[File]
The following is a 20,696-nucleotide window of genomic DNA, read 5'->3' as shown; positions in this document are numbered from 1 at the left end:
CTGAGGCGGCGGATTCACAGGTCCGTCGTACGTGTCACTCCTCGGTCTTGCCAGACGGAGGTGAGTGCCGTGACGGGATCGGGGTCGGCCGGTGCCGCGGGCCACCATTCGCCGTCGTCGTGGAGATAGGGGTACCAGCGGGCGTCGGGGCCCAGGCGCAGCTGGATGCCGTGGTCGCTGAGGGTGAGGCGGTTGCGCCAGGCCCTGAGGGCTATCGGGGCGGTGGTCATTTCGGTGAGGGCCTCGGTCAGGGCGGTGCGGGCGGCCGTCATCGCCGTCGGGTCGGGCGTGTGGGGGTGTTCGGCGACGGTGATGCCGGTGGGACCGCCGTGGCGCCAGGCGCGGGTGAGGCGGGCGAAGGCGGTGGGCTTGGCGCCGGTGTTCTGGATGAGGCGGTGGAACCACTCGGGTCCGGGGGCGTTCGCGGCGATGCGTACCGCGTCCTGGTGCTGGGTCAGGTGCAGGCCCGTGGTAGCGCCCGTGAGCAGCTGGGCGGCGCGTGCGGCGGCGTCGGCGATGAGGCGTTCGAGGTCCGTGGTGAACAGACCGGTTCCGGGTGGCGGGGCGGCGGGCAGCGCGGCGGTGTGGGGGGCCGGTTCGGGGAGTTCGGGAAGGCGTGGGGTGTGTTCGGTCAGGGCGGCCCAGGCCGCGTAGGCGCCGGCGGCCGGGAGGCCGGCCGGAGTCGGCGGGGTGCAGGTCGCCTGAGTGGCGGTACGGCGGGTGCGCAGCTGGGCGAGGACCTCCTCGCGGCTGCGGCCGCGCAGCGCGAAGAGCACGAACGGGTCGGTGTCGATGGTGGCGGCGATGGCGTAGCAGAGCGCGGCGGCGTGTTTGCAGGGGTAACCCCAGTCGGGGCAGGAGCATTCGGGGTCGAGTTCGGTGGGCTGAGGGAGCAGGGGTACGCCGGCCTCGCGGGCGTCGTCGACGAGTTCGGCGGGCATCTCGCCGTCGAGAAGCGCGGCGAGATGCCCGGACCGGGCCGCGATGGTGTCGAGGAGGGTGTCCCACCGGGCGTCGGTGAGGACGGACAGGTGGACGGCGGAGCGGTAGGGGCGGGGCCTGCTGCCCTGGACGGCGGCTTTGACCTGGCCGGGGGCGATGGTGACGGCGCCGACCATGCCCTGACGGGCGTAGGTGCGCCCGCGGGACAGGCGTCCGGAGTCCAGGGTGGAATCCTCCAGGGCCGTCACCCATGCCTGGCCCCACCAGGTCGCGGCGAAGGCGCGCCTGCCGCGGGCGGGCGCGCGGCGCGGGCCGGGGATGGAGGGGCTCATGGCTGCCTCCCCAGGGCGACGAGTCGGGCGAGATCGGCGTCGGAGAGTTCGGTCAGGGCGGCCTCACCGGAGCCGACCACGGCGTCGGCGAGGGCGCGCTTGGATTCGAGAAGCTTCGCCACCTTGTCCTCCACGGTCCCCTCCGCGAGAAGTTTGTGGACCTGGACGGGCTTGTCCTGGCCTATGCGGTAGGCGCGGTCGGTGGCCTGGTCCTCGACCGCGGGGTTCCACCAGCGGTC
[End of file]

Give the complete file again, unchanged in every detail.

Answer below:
The following is a 20,696-nucleotide window of genomic DNA, read 5'->3' as shown; positions in this document are numbered from 1 at the left end:
CTGAGGCGGCGGATTCACAGGTCCGTCGTACGTGTCACTCCTCGGTCTTGCCAGACGGAGGTGAGTGCCGTGACGGGATCGGGGTCGGCCGGTGCCGCGGGCCACCATTCGCCGTCGTCGTGGAGATAGGGGTACCAGCGGGCGTCGGGGCCCAGGCGCAGCTGGATGCCGTGGTCGCTGAGGGTGAGGCGGTTGCGCCAGGCCCTGAGGGCTATCGGGGCGGTGGTCATTTCGGTGAGGGCCTCGGTCAGGGCGGTGCGGGCGGCCGTCATCGCCGTCGGGTCGGGCGTGTGGGGGTGTTCGGCGACGGTGATGCCGGTGGGACCGCCGTGGCGCCAGGCGCGGGTGAGGCGGGCGAAGGCGGTGGGCTTGGCGCCGGTGTTCTGGATGAGGCGGTGGAACCACTCGGGTCCGGGGGCGTTCGCGGCGATGCGTACCGCGTCCTGGTGCTGGGTCAGGTGCAGGCCCGTGGTAGCGCCCGTGAGCAGCTGGGCGGCGCGTGCGGCGGCGTCGGCGATGAGGCGTTCGAGGTCCGTGGTGAACAGACCGGTTCCGGGTGGCGGGGCGGCGGGCAGCGCGGCGGTGTGGGGGGCCGGTTCGGGGAGTTCGGGAAGGCGTGGGGTGTGTTCGGTCAGGGCGGCCCAGGCCGCGTAGGCGCCGGCGGCCGGGAGGCCGGCCGGAGTCGGCGGGGTGCAGGTCGCCTGAGTGGCGGTACGGCGGGTGCGCAGCTGGGCGAGGACCTCCTCGCGGCTGCGGCCGCGCAGCGCGAAGAGCACGAACGGGTCGGTGTCGATGGTGGCGGCGATGGCGTAGCAGAGCGCGGCGGCGTGTTTGCAGGGGTAACCCCAGTCGGGGCAGGAGCATTCGGGGTCGAGTTCGGTGGGCTGAGGGAGCAGGGGTACGCCGGCCTCGCGGGCGTCGTCGACGAGTTCGGCGGGCATCTCGCCGTCGAGAAGCGCGGCGAGATGCCCGGACCGGGCCGCGATGGTGTCGAGGAGGGTGTCCCACCGGGCGTCGGTGAGGACGGACAGGTGGACGGCGGAGCGGTAGGGGCGGGGCCTGCTGCCCTGGACGGCGGCTTTGACCTGGCCGGGGGCGATGGTGACGGCGCCGACCATGCCCTGACGGGCGTAGGTGCGCCCGCGGGACAGGCGTCCGGAGTCCAGGGTGGAATCCTCCAGGGCCGTCACCCATGCCTGGCCCCACCAGGTCGCGGCGAAGGCGCGCCTGCCGCGGGCGGGCGCGCGGCGCGGGCCGGGGATGGAGGGGCTCATGGCTGCCTCCCCAGGGCGACGAGTCGGGCGAGATCGGCGTCGGAGAGTTCGGTCAGGGCGGCCTCACCGGAGCCGACCACGGCGTCGGCGAGGGCGCGCTTGGATTCGAGAAGCTTCGCCACCTTGTCCTCCACGGTCCCCTCCGCGAGAAGTTTGTGGACCTGGACGGGCTTGTCCTGGCCTATGCGGTAGGCGCGGTCGGTGGCCTGGTCCTCGACCGCGGGGTTCCACCAGCGGTC